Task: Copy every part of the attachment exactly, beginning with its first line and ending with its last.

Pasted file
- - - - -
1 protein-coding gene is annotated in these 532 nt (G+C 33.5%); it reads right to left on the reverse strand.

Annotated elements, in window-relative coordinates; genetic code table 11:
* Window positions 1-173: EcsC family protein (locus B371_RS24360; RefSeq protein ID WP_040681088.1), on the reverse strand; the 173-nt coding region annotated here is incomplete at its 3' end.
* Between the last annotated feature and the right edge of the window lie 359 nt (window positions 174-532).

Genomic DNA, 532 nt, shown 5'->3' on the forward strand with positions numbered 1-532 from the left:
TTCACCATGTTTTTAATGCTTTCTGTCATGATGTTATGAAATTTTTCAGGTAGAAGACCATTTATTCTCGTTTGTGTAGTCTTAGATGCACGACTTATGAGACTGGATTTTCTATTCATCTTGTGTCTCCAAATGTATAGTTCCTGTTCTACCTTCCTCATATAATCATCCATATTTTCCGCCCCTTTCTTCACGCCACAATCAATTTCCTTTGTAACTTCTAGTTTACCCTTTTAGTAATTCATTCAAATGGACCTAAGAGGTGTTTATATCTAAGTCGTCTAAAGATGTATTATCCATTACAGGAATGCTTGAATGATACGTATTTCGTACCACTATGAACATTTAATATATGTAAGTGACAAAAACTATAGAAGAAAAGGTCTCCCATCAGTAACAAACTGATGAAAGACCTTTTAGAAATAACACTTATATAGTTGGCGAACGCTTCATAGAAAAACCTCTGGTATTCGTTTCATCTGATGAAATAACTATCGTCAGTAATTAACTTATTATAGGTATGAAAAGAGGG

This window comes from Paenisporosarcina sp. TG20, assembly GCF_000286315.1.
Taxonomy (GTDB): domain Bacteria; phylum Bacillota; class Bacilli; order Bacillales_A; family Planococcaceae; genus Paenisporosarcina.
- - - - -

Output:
1 protein-coding gene is annotated in these 532 nt (G+C 33.5%); it reads right to left on the reverse strand.

Annotated elements, in window-relative coordinates; genetic code table 11:
* Window positions 1-173: EcsC family protein (locus B371_RS24360; RefSeq protein ID WP_040681088.1), on the reverse strand; the 173-nt coding region annotated here is incomplete at its 3' end.
* Between the last annotated feature and the right edge of the window lie 359 nt (window positions 174-532).

Genomic DNA, 532 nt, shown 5'->3' on the forward strand with positions numbered 1-532 from the left:
TTCACCATGTTTTTAATGCTTTCTGTCATGATGTTATGAAATTTTTCAGGTAGAAGACCATTTATTCTCGTTTGTGTAGTCTTAGATGCACGACTTATGAGACTGGATTTTCTATTCATCTTGTGTCTCCAAATGTATAGTTCCTGTTCTACCTTCCTCATATAATCATCCATATTTTCCGCCCCTTTCTTCACGCCACAATCAATTTCCTTTGTAACTTCTAGTTTACCCTTTTAGTAATTCATTCAAATGGACCTAAGAGGTGTTTATATCTAAGTCGTCTAAAGATGTATTATCCATTACAGGAATGCTTGAATGATACGTATTTCGTACCACTATGAACATTTAATATATGTAAGTGACAAAAACTATAGAAGAAAAGGTCTCCCATCAGTAACAAACTGATGAAAGACCTTTTAGAAATAACACTTATATAGTTGGCGAACGCTTCATAGAAAAACCTCTGGTATTCGTTTCATCTGATGAAATAACTATCGTCAGTAATTAACTTATTATAGGTATGAAAAGAGGG

This window comes from Paenisporosarcina sp. TG20, assembly GCF_000286315.1.
Taxonomy (GTDB): domain Bacteria; phylum Bacillota; class Bacilli; order Bacillales_A; family Planococcaceae; genus Paenisporosarcina.